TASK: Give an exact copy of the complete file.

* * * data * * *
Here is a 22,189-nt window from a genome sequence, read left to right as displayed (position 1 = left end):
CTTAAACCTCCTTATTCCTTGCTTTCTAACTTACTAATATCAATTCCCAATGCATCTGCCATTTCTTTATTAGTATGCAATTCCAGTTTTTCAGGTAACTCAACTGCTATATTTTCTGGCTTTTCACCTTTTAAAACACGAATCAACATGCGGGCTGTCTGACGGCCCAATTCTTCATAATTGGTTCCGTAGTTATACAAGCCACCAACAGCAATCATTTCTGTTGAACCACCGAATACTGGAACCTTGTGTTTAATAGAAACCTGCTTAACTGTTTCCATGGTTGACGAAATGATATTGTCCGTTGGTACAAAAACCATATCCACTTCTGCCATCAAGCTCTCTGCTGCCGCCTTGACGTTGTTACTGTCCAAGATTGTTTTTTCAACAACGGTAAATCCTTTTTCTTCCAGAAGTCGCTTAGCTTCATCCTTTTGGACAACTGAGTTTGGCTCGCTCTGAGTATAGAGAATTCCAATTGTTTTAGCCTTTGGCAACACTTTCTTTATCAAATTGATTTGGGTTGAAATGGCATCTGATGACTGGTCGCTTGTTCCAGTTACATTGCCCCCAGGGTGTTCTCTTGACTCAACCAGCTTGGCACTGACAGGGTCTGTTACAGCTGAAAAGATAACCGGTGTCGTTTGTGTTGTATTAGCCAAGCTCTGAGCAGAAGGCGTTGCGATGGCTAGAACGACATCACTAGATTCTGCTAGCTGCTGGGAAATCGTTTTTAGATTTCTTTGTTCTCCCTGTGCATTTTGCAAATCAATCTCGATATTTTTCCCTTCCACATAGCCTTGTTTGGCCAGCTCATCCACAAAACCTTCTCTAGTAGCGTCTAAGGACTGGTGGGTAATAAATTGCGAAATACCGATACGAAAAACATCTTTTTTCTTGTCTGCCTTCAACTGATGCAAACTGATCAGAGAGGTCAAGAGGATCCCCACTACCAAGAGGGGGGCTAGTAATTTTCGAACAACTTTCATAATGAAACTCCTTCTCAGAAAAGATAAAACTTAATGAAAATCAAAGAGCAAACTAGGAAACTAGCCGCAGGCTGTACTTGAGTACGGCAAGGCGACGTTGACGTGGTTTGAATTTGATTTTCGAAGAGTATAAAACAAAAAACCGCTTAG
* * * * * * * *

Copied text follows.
Here is a 22,189-nt window from a genome sequence, read left to right as displayed (position 1 = left end):
CTTAAACCTCCTTATTCCTTGCTTTCTAACTTACTAATATCAATTCCCAATGCATCTGCCATTTCTTTATTAGTATGCAATTCCAGTTTTTCAGGTAACTCAACTGCTATATTTTCTGGCTTTTCACCTTTTAAAACACGAATCAACATGCGGGCTGTCTGACGGCCCAATTCTTCATAATTGGTTCCGTAGTTATACAAGCCACCAACAGCAATCATTTCTGTTGAACCACCGAATACTGGAACCTTGTGTTTAATAGAAACCTGCTTAACTGTTTCCATGGTTGACGAAATGATATTGTCCGTTGGTACAAAAACCATATCCACTTCTGCCATCAAGCTCTCTGCTGCCGCCTTGACGTTGTTACTGTCCAAGATTGTTTTTTCAACAACGGTAAATCCTTTTTCTTCCAGAAGTCGCTTAGCTTCATCCTTTTGGACAACTGAGTTTGGCTCGCTCTGAGTATAGAGAATTCCAATTGTTTTAGCCTTTGGCAACACTTTCTTTATCAAATTGATTTGGGTTGAAATGGCATCTGATGACTGGTCGCTTGTTCCAGTTACATTGCCCCCAGGGTGTTCTCTTGACTCAACCAGCTTGGCACTGACAGGGTCTGTTACAGCTGAAAAGATAACCGGTGTCGTTTGTGTTGTATTAGCCAAGCTCTGAGCAGAAGGCGTTGCGATGGCTAGAACGACATCACTAGATTCTGCTAGCTGCTGGGAAATCGTTTTTAGATTTCTTTGTTCTCCCTGTGCATTTTGCAAATCAATCTCGATATTTTTCCCTTCCACATAGCCTTGTTTGGCCAGCTCATCCACAAAACCTTCTCTAGTAGCGTCTAAGGACTGGTGGGTAATAAATTGCGAAATACCGATACGAAAAACATCTTTTTTCTTGTCTGCCTTCAACTGATGCAAACTGATCAGAGAGGTCAAGAGGATCCCCACTACCAAGAGGGGGGCTAGTAATTTTCGAACAACTTTCATAATGAAACTCCTTCTCAGAAAAGATAAAACTTAATGAAAATCAAAGAGCAAACTAGGAAACTAGCCGCAGGCTGTACTTGAGTACGGCAAGGCGACGTTGACGTGGTTTGAATTTGATTTTCGAAGAGTATAAAACAAAAAACCGCTTAG